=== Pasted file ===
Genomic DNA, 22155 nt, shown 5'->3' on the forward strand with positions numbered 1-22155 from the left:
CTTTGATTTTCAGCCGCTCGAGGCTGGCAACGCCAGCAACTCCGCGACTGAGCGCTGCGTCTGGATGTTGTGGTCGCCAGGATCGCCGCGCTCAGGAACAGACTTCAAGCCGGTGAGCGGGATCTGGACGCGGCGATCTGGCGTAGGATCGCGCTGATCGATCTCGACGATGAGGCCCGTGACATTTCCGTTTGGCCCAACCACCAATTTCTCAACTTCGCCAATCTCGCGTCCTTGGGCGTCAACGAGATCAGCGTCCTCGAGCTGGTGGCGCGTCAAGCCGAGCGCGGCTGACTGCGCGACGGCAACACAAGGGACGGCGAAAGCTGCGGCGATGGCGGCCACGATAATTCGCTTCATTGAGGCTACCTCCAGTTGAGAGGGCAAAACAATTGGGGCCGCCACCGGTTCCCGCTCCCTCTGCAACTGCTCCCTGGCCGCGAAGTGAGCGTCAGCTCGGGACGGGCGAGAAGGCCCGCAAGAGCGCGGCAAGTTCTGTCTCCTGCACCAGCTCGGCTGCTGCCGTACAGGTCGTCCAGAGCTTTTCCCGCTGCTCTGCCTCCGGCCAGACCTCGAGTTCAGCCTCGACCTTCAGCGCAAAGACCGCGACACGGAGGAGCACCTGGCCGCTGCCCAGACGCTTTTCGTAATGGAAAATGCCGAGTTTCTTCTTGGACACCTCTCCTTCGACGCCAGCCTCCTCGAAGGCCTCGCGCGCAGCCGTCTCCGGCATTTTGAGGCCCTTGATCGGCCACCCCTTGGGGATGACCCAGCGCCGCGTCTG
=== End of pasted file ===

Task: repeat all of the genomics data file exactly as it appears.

Genomic DNA, 22155 nt, shown 5'->3' on the forward strand with positions numbered 1-22155 from the left:
CTTTGATTTTCAGCCGCTCGAGGCTGGCAACGCCAGCAACTCCGCGACTGAGCGCTGCGTCTGGATGTTGTGGTCGCCAGGATCGCCGCGCTCAGGAACAGACTTCAAGCCGGTGAGCGGGATCTGGACGCGGCGATCTGGCGTAGGATCGCGCTGATCGATCTCGACGATGAGGCCCGTGACATTTCCGTTTGGCCCAACCACCAATTTCTCAACTTCGCCAATCTCGCGTCCTTGGGCGTCAACGAGATCAGCGTCCTCGAGCTGGTGGCGCGTCAAGCCGAGCGCGGCTGACTGCGCGACGGCAACACAAGGGACGGCGAAAGCTGCGGCGATGGCGGCCACGATAATTCGCTTCATTGAGGCTACCTCCAGTTGAGAGGGCAAAACAATTGGGGCCGCCACCGGTTCCCGCTCCCTCTGCAACTGCTCCCTGGCCGCGAAGTGAGCGTCAGCTCGGGACGGGCGAGAAGGCCCGCAAGAGCGCGGCAAGTTCTGTCTCCTGCACCAGCTCGGCTGCTGCCGTACAGGTCGTCCAGAGCTTTTCCCGCTGCTCTGCCTCCGGCCAGACCTCGAGTTCAGCCTCGACCTTCAGCGCAAAGACCGCGACACGGAGGAGCACCTGGCCGCTGCCCAGACGCTTTTCGTAATGGAAAATGCCGAGTTTCTTCTTGGACACCTCTCCTTCGACGCCAGCCTCCTCGAAGGCCTCGCGCGCAGCCGTCTCCGGCATTTTGAGGCCCTTGATCGGCCACCCCTTGGGGATGACCCAGCGCCGCGTCTG